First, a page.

By NEIL HARTNELL
Tribune Business Editor
A Bahamian bank and trust company was yesterday tight-lipped over court documents showing that FTX and entities controlled by its besieged founder, Sam Bankman-Fried, held no fewer than 17 accounts with it.
Deltec Bank & Trust neither confirmed nor denied whether it had any banking relationships with the collapsed crypto exchange, its affiliates or Mr Bankman-Fried when contacted by Tribune Business over filings in the Delaware federal bankruptcy courts.
Documents produced by John Ray, the newly-appointed chief executive for FTX Trading, disclosed that the latter entity held just one account at Deltec. However, a further nine were said to be in the name of Alameda Research, the trading/hedge fund entity controlled by Mr Bankman-Fried, and which is thought to have played a central role in the crypto exchange’s week-long implosion.
The remaining seven Deltec accounts were in the name of West Realm Shires Services, a Delaware-based entity also majority-controlled by Mr Bankman-Fried together with fellow FTX co-founder, Gary Wang, and the crypto exchange’s engineering head, Nishad Singh. The 17 Deltec accounts were held in a variety of currencies, including US dollars, euros, Swiss francs, Canadian and Australian dollars, and the UK pound sterling.
A Deltec spokesperson, responding to Tribune Business inquiries on the accounts, declined to confirm their existence or purpose. “The Banks and Trust Companies Regulation Act rules prohibit the bank from the disclosure of any client information, and as such we are unable to confirm banking relationships or comment on any specific clients - or transactions- that take place during the normal course of traditional business banking,” they said.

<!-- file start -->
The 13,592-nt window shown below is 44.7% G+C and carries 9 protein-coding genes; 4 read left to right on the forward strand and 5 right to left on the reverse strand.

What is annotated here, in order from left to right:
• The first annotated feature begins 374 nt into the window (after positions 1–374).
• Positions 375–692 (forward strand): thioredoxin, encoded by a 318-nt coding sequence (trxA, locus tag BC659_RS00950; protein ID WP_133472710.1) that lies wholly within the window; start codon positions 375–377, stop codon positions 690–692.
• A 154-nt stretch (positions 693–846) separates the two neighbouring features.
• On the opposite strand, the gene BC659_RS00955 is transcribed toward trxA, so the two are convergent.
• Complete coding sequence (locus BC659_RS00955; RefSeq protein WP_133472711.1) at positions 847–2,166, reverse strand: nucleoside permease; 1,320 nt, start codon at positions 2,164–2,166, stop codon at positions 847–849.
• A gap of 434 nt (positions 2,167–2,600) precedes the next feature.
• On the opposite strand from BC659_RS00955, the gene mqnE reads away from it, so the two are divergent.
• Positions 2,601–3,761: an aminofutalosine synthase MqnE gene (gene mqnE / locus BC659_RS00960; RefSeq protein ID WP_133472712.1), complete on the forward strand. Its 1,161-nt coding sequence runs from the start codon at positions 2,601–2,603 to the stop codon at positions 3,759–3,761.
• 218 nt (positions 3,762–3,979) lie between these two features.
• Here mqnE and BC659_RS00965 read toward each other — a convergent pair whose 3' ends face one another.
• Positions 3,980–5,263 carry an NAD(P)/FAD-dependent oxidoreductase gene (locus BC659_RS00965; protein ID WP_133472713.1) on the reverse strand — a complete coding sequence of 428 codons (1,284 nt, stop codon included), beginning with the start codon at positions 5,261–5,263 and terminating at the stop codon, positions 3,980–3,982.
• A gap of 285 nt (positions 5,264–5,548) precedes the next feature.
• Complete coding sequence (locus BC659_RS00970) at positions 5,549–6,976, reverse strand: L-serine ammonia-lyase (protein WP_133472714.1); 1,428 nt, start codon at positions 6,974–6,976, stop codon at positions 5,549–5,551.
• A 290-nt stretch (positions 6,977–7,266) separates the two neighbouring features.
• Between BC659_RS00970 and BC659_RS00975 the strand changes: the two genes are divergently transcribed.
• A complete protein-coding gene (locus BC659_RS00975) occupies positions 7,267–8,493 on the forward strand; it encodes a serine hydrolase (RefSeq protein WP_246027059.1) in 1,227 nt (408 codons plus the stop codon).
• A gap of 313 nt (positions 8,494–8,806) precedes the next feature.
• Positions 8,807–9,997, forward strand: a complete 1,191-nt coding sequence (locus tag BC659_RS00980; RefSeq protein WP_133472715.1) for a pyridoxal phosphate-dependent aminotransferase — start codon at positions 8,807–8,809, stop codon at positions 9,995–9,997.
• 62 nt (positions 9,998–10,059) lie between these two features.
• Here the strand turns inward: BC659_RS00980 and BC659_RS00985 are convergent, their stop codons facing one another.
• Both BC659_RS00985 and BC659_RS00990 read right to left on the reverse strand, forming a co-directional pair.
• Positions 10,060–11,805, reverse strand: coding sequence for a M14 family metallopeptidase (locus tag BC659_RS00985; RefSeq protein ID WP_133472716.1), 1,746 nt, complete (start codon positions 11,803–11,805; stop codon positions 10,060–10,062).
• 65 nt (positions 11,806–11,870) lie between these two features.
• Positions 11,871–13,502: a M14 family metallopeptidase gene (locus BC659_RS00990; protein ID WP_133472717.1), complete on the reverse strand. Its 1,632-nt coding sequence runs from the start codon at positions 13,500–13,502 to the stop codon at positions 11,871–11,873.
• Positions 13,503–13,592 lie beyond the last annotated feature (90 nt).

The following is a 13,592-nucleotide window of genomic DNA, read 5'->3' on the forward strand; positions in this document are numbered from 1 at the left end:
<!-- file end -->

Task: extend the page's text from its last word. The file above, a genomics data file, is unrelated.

The Lyford Cay-based institution, which has aggressively embraced the digital assets evolution by setting up its Delchain subsidiary to target this area, has fought hard to distance itself from FTX and Mr Bankman-Fried since the crypto currency exchange imploded. It has vigorously denied that its purchase of Ansbacher (Bahamas), which closed at end-March 2022, was funded at least in part with financing from FTX.
“We have been made aware of the rumors related to the acquisition of Ansbacher (Bahamas) by Deltec Bank & Trust that are unfounded and unsubstantiated,” it responded, when Tribune Business first raised the issue. “ Firstly, we would like to make it clear that this rumor is malicious and completely baseless. The latest independent auditor’s report shows that Deltec Bank is well capitalised. Additionally, the bank carries no debt and is not a creditor to FTX.
“While we are all saddened by the news surrounding FTX, we urge the financial services community to act responsibly and not spread rumors that are frivolous and attempt to damage the reputation of financial institutions in the jurisdiction. During such a fragile point in our industry, we must focus on facts and actual events.”